In this article first we take up an interesting effect of the Rupee appreciation on the yellow metal then other relevant aspects.
Rupee appreciation is helping the Indian consumer. While gold prices have touched the roof in global markets, at home the prices have remained at the same level with Indian currency gaining strength.
As dollar continues to weaken against other currencies, gold prices have spurted to cross 28-year-high of $750 per ounce. However, in the domestic market the price remained around Rs9,500 per 10 gram. The Indian currency has appreciated by over 10% in the last one year against dollar. If this was not the case, the gold would have been quoted around Rs 10,500 per ten grams.
The price of gold is normally fixed in dollar term. But as the US currency weakened against euro, yen and rupee, rise in prices in these currencies are relatively smaller than dollar. This drove the demand of the yellow metal in international markets. Americans are also buying gold to hedge against dollar depreciation.
The investment in gold has given a return of 7% in rupee term in last one month. Returns in the last three months, six months and 12 months are 9.4%, 1.8% and 7.8% respectively. But, in dollar term the yellow metal has appreciated 30.5% in last one year. In other currencies return is on the lower side because of their appreciation against dollar. Return in euro on gold investment in last one year is 16%, in pound 14.8% and in yen 26.1%
DSP Merrill Lynch gold fund, which invested in equities of global companies that operate in gold, has appreciated by over 25% in rupee term in the last one month, since it got listed on the stock exchange.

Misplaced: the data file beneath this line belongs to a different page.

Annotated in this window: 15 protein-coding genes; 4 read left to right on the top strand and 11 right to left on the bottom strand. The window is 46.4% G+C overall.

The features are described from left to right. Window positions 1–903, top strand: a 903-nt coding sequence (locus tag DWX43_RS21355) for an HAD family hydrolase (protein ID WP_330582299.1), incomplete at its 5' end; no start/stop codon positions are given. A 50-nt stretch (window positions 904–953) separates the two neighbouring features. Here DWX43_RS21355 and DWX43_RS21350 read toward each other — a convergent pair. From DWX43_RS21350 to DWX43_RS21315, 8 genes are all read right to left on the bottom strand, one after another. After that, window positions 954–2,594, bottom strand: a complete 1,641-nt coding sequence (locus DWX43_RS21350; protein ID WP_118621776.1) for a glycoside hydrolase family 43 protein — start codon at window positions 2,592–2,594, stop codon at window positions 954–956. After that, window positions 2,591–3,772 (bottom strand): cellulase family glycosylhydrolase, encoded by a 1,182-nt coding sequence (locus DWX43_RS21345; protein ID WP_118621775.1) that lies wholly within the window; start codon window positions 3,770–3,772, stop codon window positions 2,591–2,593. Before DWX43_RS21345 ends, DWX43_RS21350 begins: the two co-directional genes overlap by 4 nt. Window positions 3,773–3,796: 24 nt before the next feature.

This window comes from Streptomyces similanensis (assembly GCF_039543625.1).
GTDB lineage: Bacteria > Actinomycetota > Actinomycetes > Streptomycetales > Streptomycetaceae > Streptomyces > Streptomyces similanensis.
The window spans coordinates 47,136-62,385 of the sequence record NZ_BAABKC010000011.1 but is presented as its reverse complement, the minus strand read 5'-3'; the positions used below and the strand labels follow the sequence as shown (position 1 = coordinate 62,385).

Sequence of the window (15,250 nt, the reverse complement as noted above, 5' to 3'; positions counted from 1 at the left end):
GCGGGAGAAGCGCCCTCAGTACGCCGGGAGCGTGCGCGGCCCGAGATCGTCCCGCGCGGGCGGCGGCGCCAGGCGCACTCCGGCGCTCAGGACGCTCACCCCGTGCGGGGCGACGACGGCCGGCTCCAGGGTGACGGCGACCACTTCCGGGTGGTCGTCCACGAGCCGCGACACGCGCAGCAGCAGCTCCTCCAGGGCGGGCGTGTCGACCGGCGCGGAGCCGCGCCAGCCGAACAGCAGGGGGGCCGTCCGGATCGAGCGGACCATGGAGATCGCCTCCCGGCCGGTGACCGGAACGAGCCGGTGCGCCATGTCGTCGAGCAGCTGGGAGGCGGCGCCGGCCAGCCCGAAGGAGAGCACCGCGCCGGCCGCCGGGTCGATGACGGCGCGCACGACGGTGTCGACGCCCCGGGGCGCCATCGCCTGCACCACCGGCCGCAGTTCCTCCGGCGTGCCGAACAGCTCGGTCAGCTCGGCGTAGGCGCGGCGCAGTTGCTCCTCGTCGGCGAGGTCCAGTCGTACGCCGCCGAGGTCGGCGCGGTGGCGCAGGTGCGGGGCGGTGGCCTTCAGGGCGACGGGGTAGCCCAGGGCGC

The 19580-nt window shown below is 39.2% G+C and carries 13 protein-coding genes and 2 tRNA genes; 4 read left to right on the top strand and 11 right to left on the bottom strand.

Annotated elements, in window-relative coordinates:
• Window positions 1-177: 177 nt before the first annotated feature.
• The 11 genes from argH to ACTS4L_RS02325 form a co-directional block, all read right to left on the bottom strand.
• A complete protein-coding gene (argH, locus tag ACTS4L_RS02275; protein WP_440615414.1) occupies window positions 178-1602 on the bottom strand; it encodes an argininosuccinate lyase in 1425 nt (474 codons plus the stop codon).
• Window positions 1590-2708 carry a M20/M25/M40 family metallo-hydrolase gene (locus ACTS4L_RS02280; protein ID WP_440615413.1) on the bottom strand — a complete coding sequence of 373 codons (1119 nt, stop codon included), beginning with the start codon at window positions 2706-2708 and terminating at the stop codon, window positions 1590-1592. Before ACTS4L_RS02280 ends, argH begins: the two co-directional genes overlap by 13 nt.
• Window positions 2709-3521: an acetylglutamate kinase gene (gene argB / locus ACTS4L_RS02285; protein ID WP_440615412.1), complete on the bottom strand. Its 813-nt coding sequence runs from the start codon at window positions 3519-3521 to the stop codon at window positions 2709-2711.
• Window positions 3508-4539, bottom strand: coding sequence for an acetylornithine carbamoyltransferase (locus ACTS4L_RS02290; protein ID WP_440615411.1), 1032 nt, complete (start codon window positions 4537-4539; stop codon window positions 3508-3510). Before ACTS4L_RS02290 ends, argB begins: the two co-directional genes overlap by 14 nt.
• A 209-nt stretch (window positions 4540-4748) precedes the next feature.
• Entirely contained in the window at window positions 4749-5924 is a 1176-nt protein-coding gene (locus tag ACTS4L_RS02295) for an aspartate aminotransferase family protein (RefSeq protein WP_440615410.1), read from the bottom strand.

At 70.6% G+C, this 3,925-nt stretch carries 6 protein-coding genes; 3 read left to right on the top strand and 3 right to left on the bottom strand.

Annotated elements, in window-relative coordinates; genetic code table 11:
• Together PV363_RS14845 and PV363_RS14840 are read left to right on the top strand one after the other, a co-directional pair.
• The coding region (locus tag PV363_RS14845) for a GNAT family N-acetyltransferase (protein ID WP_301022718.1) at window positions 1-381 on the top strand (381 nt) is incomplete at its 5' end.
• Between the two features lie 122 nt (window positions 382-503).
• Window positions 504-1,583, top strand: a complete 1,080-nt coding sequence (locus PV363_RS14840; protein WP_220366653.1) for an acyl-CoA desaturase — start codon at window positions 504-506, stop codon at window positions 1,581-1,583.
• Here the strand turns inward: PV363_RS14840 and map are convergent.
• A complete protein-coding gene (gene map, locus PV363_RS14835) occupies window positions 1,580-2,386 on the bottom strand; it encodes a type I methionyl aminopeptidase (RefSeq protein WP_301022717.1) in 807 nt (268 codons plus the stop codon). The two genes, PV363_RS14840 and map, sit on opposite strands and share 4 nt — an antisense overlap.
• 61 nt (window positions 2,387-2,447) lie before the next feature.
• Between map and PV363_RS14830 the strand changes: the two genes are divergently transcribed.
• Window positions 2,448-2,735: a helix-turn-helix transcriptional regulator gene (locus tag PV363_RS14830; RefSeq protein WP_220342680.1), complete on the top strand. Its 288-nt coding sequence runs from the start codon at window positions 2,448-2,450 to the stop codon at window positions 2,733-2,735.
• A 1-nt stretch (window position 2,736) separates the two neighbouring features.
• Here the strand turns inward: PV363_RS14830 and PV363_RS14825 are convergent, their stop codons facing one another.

Gold had crossed $750 per ounce in 1979 and if it is adjusted for inflation since then, the present price of the yellow metal should have been over $1,600 per ounce.
As US economy has started showing weakness the US Fed would resort to further rate cut. This will further weaken the currency, which would fuel the demand for the yellow metal pushing its prices up in dollar terms.
Demand for the yellow metal is on the upswing in the domestic market. The consumption of gold in the domestic market is likely to touch 1,200 tons during 2007-08 showing almost a 50% rise from 2006-07 levels.
NRI remittances and higher services exports partially offset the rising trade deficit during the first quarter as India saw its current account deficit widen marginally to $4.7 billion during April-June this year, compared to $4.57 billion during the corresponding period in 2006. But the impact of the rising rupee was visible on software sector with exports rising a shade less than 20% to $8.44billion during the first quarter of the current financial year, compared to the 32% rise during 2006-07.
While most software companies have been hit was evident from the first quarter results, the latest balance of payments data also revealed the impact on other sectors. For instance, export of financial services rose a healthy 42% in the first quarter this year, less than half the 88% growth during the 12 months of 2006-07.
Business management consulting probably saw a bigger impact with receipts dipping from $1.42 billion in the first quarter of the last financial year to $1.39 billion during April-June this year. While on a net basis FDI flows just about managed to stay in positive zone.
Travel earnings showed a growth of 22.2% compared with 19% in the same period last year, mainly reflecting the pattern in tourist arrivals. Private transfer receipts comprising mainly remittance from Indians working overseas rose 46% to $8.6 billion in Q1 of 2007-08 as against $5.9 billion in the corresponding period of 2006-07. While invisible payments grew 18.6%, payment relating to travel services by Indian traveling abroad rose 26.4%.